With non-representational contemporary art dominating the art scene in recent years, there are increasingly fewer artists sticking to mediums like oil painting exclusively, and even fewer using it for realism in portraiture. Most realistic depictions of the face or the body are usually in the form of the miniature technique and are accompanied by additional elements, or mediums to help drive the narrative. In other cases, the human presence is just a symbol, or a small part of a larger picture. When you walk into Canvas Gallery Madiha Hyder’s “Beyond Innocence”, the large oil paintings you are faced with are strangely exciting and bold.
Much like her previous works, Hyder talks about violence in society, but this time she focuses on our youth. Consequently, the visual focus of her work is solely on children; the subject is the concept here. Hyder’s work has always centred on portraits and figures, but while in the past she has combined them with digital prints and text, in these works we see a shift towards the basics of oil painting and portraiture. The smooth paint and meticulous application is what grabs your attention and welcomes you into the work to delve into its deeper meaning.
Hyder believes the Peshawar attacks of 2014 were the last nail in the coffin of our sanity and morality, giving way to complete anarchy. The terror that it gave birth to now permeates our very existence, making the air potent, heavy with the possibility of sudden death. Her work brings across this idea quite successfully, where each painting contains undertones of fear and caution, disguised in children’s games, toys, and school supplies. It deals with how society has had to toughen itself and strangle innocence in preparation for the worst. Every moment carries the potential of being our last, even as we immerse ourselves in mundanity.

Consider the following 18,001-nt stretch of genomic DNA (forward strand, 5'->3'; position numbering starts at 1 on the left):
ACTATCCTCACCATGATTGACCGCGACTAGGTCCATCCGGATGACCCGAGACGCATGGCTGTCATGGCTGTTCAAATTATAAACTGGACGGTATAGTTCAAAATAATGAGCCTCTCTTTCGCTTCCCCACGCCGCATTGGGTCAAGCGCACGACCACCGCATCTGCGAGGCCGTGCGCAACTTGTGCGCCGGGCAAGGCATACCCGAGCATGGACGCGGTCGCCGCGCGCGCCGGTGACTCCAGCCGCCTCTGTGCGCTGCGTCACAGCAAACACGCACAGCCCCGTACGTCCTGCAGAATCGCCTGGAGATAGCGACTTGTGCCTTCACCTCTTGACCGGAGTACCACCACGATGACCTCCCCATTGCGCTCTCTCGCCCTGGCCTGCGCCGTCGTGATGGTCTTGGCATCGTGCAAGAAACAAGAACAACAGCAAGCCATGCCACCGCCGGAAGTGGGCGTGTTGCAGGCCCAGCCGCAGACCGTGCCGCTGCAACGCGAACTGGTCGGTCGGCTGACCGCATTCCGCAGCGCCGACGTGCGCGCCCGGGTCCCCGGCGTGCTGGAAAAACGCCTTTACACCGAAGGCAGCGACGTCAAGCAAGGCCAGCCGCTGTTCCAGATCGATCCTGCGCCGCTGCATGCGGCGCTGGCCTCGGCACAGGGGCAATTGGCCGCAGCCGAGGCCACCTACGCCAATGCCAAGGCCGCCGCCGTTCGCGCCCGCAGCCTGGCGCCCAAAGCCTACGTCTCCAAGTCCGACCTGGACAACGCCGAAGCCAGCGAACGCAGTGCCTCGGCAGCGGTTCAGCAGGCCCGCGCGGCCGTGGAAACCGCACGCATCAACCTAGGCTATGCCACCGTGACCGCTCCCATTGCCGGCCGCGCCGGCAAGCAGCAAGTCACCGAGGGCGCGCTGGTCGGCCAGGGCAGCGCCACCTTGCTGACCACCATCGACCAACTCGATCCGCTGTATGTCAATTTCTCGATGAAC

This is most evident in Hide n’ Seek, where a little boy in a school uniform crouching uncomfortably in a cardboard box during a game of hide and seek. What makes the image disturbing, however, is the large pair of scissors in his hand and the grim expression on his face, quite unlike a child enjoying himself a game with his friends. He is a child hiding from danger, defending himself with the only weapon he could find around a classroom. To add a layer of irony, in his other hand he holds a notebook sporting the national anthem of Pakistan.
Another striking piece is Back to School, which shows a child standing before a number of tiny pencils sharpened to within an inch of their lives, aligned on the table so that they resemble bullets. With determination in her eyes she sharpens a fresh one, and her intense stare gives the impression that she might be preparing for battle; the result is quite chilling, especially with the artists decision to keep a black and white colour palette.
Similarly, in the piece A Storm is Coming, the children atop a wall sport toy guns on their backs and keep a look out with their binoculars, while a girl sits and reads her course book, again giving that feeling of impending doom in a seemingly innocent image of children going about their usual activities. The children are instantly transformed in our minds into soldiers defending their base camp.
In Spread your Wings, a small girl in her uniform poses in front of a classroom blackboard as a tough movie-poster spy with a toy gun in her hands. She wears bright and colourful butterfly wings on her back, adding that hint of innocence and mischief. At first glance, one finds the image playful and endearing, but soon one realizes how real that gun looks and how small she is, and a bit of unease creeps in. Subtly we teach our children not only about self-defense along with their Urdu alphabet, but also the idea that guns, violence and killing are normal.
As we mostly see with Hyder’s work, there are contrasting visual elements present. While the figures and faces almost seem photographed, the walls and floors seem to be painted with urgency. Large and quick brushstrokes and the splashes of paint complete the illusion of an imperfect, dirty wall. The contradicting styles do not clash but sit together comfortably, reminiscent of the contradictory meanings quietly held within the works, concealing morbid realities within innocent child’s play.
The success of this body of work is perhaps in the mood it creates without relying on a dark colour palette or surrealism. The subtlety of the presented idea creates that tiny inkling of creeping fear, which leaves a more long-lasting impact. The expressions of the children are all grim, resolute. They stare at the audience with steely eyes, without fear. Terrorism is not new to them; they have witnessed the worst. Now they prepare to face the inevitable. They are toughened young warriors beyond innocence, which in a way is scarier than the fear.